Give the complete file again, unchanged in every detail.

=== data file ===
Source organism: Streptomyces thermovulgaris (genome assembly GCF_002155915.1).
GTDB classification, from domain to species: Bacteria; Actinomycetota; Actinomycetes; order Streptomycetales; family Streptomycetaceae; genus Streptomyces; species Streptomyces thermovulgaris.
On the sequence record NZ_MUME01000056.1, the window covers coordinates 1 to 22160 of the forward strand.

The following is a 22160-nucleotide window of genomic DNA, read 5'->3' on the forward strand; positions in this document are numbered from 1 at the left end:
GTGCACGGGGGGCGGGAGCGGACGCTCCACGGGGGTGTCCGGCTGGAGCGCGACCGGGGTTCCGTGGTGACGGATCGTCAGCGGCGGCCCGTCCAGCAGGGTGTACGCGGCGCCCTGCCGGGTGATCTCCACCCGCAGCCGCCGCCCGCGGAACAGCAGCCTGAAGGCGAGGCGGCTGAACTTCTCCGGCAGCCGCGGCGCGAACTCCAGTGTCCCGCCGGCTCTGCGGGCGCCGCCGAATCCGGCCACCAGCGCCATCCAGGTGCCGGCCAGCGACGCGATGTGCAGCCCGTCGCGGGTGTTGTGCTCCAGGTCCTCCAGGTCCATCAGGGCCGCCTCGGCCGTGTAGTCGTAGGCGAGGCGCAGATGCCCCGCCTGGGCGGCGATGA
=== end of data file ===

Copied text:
Source organism: Streptomyces thermovulgaris (genome assembly GCF_002155915.1).
GTDB classification, from domain to species: Bacteria; Actinomycetota; Actinomycetes; order Streptomycetales; family Streptomycetaceae; genus Streptomyces; species Streptomyces thermovulgaris.
On the sequence record NZ_MUME01000056.1, the window covers coordinates 1 to 22160 of the forward strand.

The following is a 22160-nucleotide window of genomic DNA, read 5'->3' on the forward strand; positions in this document are numbered from 1 at the left end:
GTGCACGGGGGGCGGGAGCGGACGCTCCACGGGGGTGTCCGGCTGGAGCGCGACCGGGGTTCCGTGGTGACGGATCGTCAGCGGCGGCCCGTCCAGCAGGGTGTACGCGGCGCCCTGCCGGGTGATCTCCACCCGCAGCCGCCGCCCGCGGAACAGCAGCCTGAAGGCGAGGCGGCTGAACTTCTCCGGCAGCCGCGGCGCGAACTCCAGTGTCCCGCCGGCTCTGCGGGCGCCGCCGAATCCGGCCACCAGCGCCATCCAGGTGCCGGCCAGCGACGCGATGTGCAGCCCGTCGCGGGTGTTGTGCTCCAGGTCCTCCAGGTCCATCAGGGCCGCCTCGGCCGTGTAGTCGTAGGCGAGGCGCAGATGCCCCGCCTGGGCGGCGATGA